Offsetting and inclining the steering head behind the front wheel forces the bike to track along in a relatively straight line even if you're just pushing it along manually. Without this rake the front wheel would just want to spin in circles when you werenít under power.
Almost all stock motor driven cycles have a steering stem rake angle of somewhere between twenty-four and thirty-five degrees measured relative to an imaginary line perfectly perpendicular to the ground. Modified bikes, bobbers and choppers on the other hand can push this angle another five to ten degrees and some extreme choppers have fifty degree rake angles.
As a general rule of thumb the less rake angle favors low speed maneuvering and the greater angles favor high speed cruising at the expenses of loosing low speed handling agility but be warned that this statement is very general in nature since there are other factors that effect handling such as the location of the bikes center of gravity, the bikes weight, travel speed, tire size, pavement composition, spring rates, rigid or softail, fork length and even the type of forks you're planning to run.
Since this guidebook is about chopped bikes however we need to say right off the bat that raking the steering head beyond stock angles is done purely for the sake of appearances except for drag bikes which are intended to go in only one direction to begin with. To look cool you're going to have to sacrifice some handling agility whether you want to or not. How much you give up depends on how cool you want to look.
The following illustrations depict a single frame with four different degrees of rake angle to visually show how much impact neck rake has on the overall profile of any given bike. In descending order the bitmaps show 30, 35, 40 and 45-degree rake angles applied to the very same frame.
The more or less stock bike with a rake angle of 30 degrees can turn around at low speed within a circle having a five foot radius but on the extreme opposite end of the spectrum the bike having the 45 degree rake angle needs another six feet of room to make a 180 degree turn. While this doesn't sound like much of a difference in tight traffic or parking lot situations it can mean the difference between making a simple turn or having to jockey the bike around in a hammerhead maneuver.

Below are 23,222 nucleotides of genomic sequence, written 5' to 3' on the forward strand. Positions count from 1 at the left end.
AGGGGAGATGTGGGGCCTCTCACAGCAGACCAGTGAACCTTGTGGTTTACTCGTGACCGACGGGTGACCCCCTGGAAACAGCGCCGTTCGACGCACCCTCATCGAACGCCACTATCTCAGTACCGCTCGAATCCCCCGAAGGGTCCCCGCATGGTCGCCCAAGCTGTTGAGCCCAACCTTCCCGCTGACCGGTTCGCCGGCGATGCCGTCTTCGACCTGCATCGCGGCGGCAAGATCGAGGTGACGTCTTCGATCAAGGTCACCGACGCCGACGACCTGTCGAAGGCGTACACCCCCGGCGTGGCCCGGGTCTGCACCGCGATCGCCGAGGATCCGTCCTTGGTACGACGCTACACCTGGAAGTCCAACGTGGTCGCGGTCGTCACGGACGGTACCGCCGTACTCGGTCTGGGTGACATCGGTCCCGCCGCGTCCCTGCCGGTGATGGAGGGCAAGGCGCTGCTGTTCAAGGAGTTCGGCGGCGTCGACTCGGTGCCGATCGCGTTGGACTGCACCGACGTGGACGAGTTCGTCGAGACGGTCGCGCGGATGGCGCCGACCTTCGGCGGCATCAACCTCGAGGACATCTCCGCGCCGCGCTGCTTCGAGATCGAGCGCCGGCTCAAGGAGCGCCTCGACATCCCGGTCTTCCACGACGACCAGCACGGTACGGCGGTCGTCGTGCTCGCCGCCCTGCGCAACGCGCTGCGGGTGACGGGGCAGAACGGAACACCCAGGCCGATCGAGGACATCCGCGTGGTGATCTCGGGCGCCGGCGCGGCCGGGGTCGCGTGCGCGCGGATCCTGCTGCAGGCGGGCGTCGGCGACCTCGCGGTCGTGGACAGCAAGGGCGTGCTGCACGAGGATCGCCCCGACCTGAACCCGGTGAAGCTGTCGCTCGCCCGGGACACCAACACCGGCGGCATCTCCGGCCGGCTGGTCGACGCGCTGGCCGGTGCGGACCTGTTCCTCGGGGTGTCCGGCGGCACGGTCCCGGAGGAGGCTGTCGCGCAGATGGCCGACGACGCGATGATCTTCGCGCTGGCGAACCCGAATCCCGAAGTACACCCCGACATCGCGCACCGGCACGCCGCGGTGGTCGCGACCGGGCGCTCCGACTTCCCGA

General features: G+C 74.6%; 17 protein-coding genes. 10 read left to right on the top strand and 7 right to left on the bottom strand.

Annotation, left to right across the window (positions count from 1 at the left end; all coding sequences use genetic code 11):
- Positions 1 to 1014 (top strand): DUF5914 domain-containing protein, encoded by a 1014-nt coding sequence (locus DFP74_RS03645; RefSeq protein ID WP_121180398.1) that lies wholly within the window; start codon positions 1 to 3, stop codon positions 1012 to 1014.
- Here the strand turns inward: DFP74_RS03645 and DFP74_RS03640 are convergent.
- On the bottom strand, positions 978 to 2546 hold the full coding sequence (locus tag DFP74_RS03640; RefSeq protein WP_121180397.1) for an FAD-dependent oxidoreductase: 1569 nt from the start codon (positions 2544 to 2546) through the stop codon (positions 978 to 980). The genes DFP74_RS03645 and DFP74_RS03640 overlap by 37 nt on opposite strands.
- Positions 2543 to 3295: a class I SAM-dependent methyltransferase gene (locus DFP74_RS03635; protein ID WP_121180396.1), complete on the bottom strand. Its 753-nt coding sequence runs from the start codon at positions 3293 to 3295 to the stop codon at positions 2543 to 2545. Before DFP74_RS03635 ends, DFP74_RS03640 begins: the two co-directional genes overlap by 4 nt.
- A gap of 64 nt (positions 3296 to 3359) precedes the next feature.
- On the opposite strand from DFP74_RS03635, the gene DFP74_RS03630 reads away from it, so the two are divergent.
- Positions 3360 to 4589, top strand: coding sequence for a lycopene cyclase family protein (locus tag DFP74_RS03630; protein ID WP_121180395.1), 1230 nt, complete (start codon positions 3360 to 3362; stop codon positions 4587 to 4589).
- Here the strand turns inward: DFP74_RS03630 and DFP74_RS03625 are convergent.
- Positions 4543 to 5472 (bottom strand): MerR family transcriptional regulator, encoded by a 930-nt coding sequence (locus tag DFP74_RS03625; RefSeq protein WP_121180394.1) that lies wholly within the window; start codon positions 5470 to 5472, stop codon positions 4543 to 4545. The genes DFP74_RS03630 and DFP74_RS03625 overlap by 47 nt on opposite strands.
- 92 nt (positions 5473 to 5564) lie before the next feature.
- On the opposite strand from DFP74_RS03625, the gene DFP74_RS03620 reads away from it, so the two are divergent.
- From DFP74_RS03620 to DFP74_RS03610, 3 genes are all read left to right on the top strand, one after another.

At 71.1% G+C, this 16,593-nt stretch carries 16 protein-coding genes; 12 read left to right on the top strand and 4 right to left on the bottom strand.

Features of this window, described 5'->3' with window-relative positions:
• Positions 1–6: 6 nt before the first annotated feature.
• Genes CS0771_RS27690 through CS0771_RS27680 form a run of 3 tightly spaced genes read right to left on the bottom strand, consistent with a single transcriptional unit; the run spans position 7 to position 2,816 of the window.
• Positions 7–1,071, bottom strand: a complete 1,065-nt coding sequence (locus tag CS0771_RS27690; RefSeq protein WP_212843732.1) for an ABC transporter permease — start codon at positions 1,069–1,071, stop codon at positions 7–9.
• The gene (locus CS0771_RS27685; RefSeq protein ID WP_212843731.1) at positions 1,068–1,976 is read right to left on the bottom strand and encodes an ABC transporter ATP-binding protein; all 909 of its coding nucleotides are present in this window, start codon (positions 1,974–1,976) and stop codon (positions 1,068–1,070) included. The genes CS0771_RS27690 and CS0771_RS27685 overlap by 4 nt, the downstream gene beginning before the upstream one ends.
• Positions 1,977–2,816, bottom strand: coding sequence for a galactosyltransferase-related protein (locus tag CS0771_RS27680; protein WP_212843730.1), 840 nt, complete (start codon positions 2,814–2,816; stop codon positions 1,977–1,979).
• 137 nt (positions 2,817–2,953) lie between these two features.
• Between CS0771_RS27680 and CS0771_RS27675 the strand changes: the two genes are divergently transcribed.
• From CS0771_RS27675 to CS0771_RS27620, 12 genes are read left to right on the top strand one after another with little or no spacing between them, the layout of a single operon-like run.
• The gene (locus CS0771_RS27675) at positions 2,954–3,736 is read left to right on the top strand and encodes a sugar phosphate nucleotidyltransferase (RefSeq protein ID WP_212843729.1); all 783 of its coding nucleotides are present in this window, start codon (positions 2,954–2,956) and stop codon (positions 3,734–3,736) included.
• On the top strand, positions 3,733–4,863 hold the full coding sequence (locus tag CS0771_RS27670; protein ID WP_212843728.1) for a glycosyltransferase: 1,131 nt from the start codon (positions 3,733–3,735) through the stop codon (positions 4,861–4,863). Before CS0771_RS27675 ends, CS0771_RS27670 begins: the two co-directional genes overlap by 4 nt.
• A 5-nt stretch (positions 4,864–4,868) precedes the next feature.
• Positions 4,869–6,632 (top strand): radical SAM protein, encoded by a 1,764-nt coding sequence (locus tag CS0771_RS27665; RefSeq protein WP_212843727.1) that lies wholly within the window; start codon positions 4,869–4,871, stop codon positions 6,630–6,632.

The term 'trail' is used to describe another variable that greatly affects the handling characteristics of our motorcycles and in fact proper trail is far more important than rake in determining how well any given frame and fork geometry combination handles on the road.
Trail is expressed as the distance measured horizontally along the ground level between a point that lies directly beneath the wheels axle and an imaginary line extended through, and at the same angle as the steering stem as shown in the hypothetical geometry of Figure 2.14 below.
In this particular example which represents a fairly conventional stock situation the trail is 3-inches and the neck rake angle is thirty degrees and the bike is designed to handle reasonably well at both low and high speeds. If we leave everything else stock and simply rake the neck out to about forty degrees and add some extended forks to keep the frame level the trail distance increases to 9-inches as seen in Figure 2.15.
Now we have a bike that is extremely stable at very high speeds, perhaps even too stable, with sluggish handling characteristics, while at low speeds it requires constant attention to the handlebars to keep it going straight and the turning radius has increased significantly.
Most authorities agree that the ideal situation is to keep trail somewhere between 2.0 to 4.5-inches regardless of the rake angle but in my opinion this generalization is far to broad and this dimensional range should be treated only as a starting point to be used in the development of your front end geometry. There are many bikes out there with trail measurements over five inches that still handle reasonably well at all speeds and conversely there are bikes out there with little or no trail that also handle well. One noted Springer designer sets his front-ends up for nearly zero trail and they handle superbly.
When a bike is running fairly large neck rakes and mounting telescopic forks it is extremely difficult to keep trail measurements within reason without resorting to what are called 'raked triple trees' that in effect move the axle of the front wheel forward thereby reducing trail while leaving the neck angle untouched. These trees are typically available with 3, 5 and 7 degrees of rake and are intended to be used exclusively on modified frames that have neck rake angles in the range of 37 degrees and greater.
Unfortunately raked trees are relative cheap and some people have used them in a cost-cutting attempt to get the raked chopper look on an otherwise stock frame which can lead to disastrous consequences and the rider can end up with what is called 'negative trail' where the extended stem angle line is actually behind the extended vertical wheel axle point as shown in Figure 2.16.
This is an extremely dangerous situation as the bike appears to be handling perfectly at low speeds typically encountered in city traffic but as the speed increases the cycle becomes more and more unstable but appears normal to the rider until some roadway irregularity sends the whole package into the ditch.
Unless the builder deliberately creates a negative trail situation by using raked triple trees it is seldom seen in Telescopic or Springer fork front end setups but it is very often seen on frames with improperly installed girder forks which we'll discuss in another section.
While we're on the subject of rake and trail it's probably a good idea to talk about 'Flop'.
What the hell is 'Flop'? Is it contagious?